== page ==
Personal statements: What universities want to know

Monday 14 September 2020, UCAS advice

by UCAS

Personal statements: What universities want to know

Relevant to
UCAS

Why you want to study the subject(s) you’re applying for? Remember - expand on your reasons and evidence this e.g. has a particular area/topic caught your attention? Have you undertaken work experience/placements/EPQs/tasters to broaden your knowledge and understanding? 

Why should universities choose you? What have you got to offer? Demonstrate your motivation and enthusiasm. Showcase your skillset. 

What else do you do? Part-time work/ Volunteering? Hobbies/interests? Responsibilities? Other achievements?

Tip: When reviewing your statement, ask yourself – why am I putting this information in my personal statement and what is it telling the person reading it?

Your personal circumstances
Your experience of estrangement may have had a massive impact on your studies. Pragmatically, there may be skills/experiences that you could draw on when talking about what you have to offer – but don’t let estrangement define who you are and stop you answering those three main questions. Remember reflect and recognise what you have accomplished in your journey so far. Be proud of your achievements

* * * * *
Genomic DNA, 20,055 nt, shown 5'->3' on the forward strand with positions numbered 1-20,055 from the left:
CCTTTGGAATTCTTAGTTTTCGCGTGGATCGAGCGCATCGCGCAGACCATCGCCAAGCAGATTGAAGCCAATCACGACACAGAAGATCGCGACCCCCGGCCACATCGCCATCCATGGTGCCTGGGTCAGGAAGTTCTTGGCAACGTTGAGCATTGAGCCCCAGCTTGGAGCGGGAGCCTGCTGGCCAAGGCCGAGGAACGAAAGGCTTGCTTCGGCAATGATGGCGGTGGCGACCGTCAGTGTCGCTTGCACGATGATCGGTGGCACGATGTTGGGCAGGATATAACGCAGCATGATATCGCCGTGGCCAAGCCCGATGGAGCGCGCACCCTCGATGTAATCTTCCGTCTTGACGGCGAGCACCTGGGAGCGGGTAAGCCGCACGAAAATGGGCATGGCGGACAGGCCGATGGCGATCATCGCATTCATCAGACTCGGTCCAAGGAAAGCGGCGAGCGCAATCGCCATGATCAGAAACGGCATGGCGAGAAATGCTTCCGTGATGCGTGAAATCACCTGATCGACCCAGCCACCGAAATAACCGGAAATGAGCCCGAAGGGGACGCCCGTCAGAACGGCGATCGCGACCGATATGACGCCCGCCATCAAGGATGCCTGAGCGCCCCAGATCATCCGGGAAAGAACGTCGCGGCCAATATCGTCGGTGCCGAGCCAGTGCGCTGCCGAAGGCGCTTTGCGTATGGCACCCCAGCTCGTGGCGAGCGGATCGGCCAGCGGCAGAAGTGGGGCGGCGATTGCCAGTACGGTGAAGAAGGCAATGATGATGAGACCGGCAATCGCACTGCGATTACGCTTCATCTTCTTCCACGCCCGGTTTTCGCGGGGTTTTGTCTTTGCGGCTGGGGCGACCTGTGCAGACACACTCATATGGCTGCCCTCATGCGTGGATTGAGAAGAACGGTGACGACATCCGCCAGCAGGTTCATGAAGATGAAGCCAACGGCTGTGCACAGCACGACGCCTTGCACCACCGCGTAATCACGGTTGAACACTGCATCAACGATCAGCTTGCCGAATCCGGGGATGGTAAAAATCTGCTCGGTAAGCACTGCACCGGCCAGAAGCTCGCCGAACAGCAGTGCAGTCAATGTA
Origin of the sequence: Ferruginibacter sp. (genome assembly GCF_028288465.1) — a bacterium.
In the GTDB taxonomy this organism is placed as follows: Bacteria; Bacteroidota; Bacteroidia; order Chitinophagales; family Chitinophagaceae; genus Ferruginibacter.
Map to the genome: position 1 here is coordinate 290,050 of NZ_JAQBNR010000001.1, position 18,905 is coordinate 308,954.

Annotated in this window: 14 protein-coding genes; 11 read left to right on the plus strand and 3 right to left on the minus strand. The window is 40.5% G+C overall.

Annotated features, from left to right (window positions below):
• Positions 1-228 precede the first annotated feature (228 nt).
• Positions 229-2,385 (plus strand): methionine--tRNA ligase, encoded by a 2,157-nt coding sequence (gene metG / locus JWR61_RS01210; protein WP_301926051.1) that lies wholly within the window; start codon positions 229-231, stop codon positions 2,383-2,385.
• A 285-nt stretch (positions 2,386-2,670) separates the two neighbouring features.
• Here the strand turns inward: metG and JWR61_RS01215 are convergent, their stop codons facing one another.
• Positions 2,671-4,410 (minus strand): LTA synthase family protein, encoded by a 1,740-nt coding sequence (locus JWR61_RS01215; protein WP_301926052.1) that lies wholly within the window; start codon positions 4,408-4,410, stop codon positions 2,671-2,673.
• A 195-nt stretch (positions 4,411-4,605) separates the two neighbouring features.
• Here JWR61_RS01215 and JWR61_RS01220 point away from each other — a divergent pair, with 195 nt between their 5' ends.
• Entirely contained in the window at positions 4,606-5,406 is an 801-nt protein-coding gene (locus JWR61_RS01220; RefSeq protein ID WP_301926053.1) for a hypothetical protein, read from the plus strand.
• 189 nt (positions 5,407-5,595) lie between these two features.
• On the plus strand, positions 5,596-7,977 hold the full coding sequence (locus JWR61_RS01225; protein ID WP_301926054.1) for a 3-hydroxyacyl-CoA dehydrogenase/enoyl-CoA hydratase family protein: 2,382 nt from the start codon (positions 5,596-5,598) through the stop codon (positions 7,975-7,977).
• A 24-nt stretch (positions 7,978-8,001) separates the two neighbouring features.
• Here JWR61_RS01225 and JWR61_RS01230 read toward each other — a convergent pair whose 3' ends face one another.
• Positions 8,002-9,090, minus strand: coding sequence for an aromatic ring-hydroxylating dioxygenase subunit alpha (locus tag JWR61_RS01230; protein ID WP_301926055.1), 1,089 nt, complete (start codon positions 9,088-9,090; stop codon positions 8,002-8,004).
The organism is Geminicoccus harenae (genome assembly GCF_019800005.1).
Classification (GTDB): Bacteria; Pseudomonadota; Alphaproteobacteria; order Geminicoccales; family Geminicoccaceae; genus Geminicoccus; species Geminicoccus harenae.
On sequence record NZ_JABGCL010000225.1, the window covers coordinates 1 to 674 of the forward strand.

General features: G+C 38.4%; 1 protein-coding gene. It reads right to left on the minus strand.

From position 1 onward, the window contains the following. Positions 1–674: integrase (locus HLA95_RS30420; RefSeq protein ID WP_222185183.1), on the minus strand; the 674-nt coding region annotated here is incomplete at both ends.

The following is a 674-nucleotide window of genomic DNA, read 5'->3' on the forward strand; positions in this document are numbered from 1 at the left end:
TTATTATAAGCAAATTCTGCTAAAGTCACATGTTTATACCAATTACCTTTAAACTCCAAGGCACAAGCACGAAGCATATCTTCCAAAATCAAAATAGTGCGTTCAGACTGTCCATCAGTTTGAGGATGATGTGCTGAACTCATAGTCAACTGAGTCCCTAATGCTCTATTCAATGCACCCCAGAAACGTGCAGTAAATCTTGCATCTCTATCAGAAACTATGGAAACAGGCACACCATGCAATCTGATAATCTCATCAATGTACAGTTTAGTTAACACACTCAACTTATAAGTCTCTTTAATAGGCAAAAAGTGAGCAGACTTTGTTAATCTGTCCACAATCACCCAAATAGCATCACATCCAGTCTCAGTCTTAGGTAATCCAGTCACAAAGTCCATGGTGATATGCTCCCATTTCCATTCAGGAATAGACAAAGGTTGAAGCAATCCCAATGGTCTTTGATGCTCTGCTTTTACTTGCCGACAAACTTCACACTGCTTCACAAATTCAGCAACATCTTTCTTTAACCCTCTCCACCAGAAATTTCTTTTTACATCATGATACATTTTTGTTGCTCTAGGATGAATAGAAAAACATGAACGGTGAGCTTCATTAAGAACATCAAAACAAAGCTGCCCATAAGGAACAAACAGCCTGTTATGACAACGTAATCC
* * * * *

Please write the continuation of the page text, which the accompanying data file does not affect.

What else to consider?
Speak to the person writing your Ucas reference. With your agreement, they can mention your personal circumstances and the impact this may have had on your studies and other relevant information.

Research university schemes for estranged students e.g. the University of Sheffield has Access+ which could give your application additional consideration when they receive it and when exam results are released. If a uni offers you a place, they may also be able to make you an alternative offer lower than the standard entry requirements for your course. 

If you have questions about going to university and what types of support will be available, check out the Stand Alone website to find dedicated contacts at the university/universities you’re applying to. Reach out, ask questions.

If you have the potential to succeed at university, they want to make sure you have the opportunity to do so.